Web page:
Now, you should be well prepared to find your next vehicle. It shouldn't be an unpleasant experience when you are trying to purchase a car. Use this advice to get the car you want at a great, low price!

Friday, March 29, 2019


by on March 29, 2019

It’s summertime in the Ozarks! Those are words most of us can't wait to hear. Although it's still a few months away, there is no reason not to plan ahead and get those four wheeling spots plotted out ahead of time. All-terrain vehicles are a favorite of Ozarkers to zip around tracks, off the road in the woods and feel the wind on a hot summer day. There are tons of great spots to get out and go four wheeling around Springfield. Here are a few places with delegated zones for ATVs and additional recreational vehicles!

350 Bohmont Road
Sparta, MO 65753
Drive from SGF: 45 Minutes
(417) 861-9197 - Doug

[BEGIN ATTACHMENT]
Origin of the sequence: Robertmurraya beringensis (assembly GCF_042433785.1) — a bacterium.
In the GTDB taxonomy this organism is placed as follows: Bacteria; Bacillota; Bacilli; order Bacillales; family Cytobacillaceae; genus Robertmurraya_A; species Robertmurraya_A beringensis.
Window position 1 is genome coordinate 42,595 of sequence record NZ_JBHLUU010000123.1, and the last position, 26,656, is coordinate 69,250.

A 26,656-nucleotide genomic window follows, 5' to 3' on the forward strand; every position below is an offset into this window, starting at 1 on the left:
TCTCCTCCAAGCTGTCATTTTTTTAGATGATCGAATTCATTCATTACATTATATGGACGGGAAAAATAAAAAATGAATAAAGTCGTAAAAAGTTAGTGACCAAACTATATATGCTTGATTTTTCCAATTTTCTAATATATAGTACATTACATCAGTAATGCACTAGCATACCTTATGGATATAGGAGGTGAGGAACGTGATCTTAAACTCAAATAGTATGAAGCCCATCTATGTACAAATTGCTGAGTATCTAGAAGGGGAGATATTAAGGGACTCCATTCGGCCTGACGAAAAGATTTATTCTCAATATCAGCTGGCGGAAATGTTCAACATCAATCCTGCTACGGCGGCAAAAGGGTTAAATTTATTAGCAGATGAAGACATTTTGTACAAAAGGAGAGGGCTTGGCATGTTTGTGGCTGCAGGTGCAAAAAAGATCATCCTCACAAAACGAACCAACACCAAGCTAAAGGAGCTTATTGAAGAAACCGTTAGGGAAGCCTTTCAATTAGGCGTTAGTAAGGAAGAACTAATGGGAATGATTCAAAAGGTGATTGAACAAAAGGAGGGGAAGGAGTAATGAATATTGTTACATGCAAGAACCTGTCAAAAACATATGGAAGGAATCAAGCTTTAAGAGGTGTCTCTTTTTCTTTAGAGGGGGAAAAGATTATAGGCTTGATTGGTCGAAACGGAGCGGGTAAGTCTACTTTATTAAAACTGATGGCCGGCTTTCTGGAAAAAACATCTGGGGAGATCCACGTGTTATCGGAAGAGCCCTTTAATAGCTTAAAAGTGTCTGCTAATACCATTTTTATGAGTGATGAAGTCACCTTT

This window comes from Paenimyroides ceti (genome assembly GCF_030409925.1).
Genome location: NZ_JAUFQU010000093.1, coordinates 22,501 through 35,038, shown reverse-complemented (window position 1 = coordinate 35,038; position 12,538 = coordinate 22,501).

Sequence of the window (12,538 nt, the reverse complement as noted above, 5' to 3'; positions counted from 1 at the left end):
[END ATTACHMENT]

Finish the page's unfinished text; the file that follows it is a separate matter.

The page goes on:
(417) 425-4354 - Dan
(417) 634-2277 - Danny

GPS: 37.0054948,-92.909713
Image result for SOGGY BOTTOM MX PARK spartaSoggy Bottom Motorcross Park is just a short distance from Springfield with tons to contribute for thrill seekers. They have specific courses for four-wheelers and dirt bikers alike. 
There are three main tracks to run that feature a variety of trails to keep you on your toes. There’s a 110-acre tract of land to play in. Most of the action here is for dirt bikers, but they welcome anyone who wants to come out! Fans of the park rave about the owners who are described as being super helpful and very friendly. They also have campgrounds and cabins for people on a weekend excursion. Plus, it’s affordable! Only $20 per day per rider is a great value!

Description: 1100 acres of trails, MX Track, and EnduroX track in one location. Host to several races, series and Ironman Competition.

Camping: Yes, limited RV hookups, hot showers, and pavilion.